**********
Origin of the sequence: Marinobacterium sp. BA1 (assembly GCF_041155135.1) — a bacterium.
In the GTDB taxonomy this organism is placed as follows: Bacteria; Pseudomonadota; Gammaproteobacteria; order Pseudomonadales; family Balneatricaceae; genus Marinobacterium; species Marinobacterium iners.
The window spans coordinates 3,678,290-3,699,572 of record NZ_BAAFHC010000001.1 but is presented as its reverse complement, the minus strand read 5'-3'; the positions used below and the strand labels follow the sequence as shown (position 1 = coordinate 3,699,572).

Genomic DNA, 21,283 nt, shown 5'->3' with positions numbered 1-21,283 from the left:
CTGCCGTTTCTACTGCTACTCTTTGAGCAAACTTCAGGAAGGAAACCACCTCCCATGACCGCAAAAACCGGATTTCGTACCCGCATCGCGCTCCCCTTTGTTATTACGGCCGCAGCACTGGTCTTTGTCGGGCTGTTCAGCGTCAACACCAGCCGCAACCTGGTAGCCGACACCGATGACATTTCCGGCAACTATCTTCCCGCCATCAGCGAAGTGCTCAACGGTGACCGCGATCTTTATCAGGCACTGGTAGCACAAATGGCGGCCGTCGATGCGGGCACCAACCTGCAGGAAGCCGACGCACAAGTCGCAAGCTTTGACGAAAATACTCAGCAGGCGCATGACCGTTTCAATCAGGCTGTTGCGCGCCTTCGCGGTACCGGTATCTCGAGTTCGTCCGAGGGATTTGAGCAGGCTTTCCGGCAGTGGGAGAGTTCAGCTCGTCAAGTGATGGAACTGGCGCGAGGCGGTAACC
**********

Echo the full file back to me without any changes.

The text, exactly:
Origin of the sequence: Marinobacterium sp. BA1 (assembly GCF_041155135.1) — a bacterium.
In the GTDB taxonomy this organism is placed as follows: Bacteria; Pseudomonadota; Gammaproteobacteria; order Pseudomonadales; family Balneatricaceae; genus Marinobacterium; species Marinobacterium iners.
The window spans coordinates 3,678,290-3,699,572 of record NZ_BAAFHC010000001.1 but is presented as its reverse complement, the minus strand read 5'-3'; the positions used below and the strand labels follow the sequence as shown (position 1 = coordinate 3,699,572).

Genomic DNA, 21,283 nt, shown 5'->3' with positions numbered 1-21,283 from the left:
CTGCCGTTTCTACTGCTACTCTTTGAGCAAACTTCAGGAAGGAAACCACCTCCCATGACCGCAAAAACCGGATTTCGTACCCGCATCGCGCTCCCCTTTGTTATTACGGCCGCAGCACTGGTCTTTGTCGGGCTGTTCAGCGTCAACACCAGCCGCAACCTGGTAGCCGACACCGATGACATTTCCGGCAACTATCTTCCCGCCATCAGCGAAGTGCTCAACGGTGACCGCGATCTTTATCAGGCACTGGTAGCACAAATGGCGGCCGTCGATGCGGGCACCAACCTGCAGGAAGCCGACGCACAAGTCGCAAGCTTTGACGAAAATACTCAGCAGGCGCATGACCGTTTCAATCAGGCTGTTGCGCGCCTTCGCGGTACCGGTATCTCGAGTTCGTCCGAGGGATTTGAGCAGGCTTTCCGGCAGTGGGAGAGTTCAGCTCGTCAAGTGATGGAACTGGCGCGAGGCGGTAACC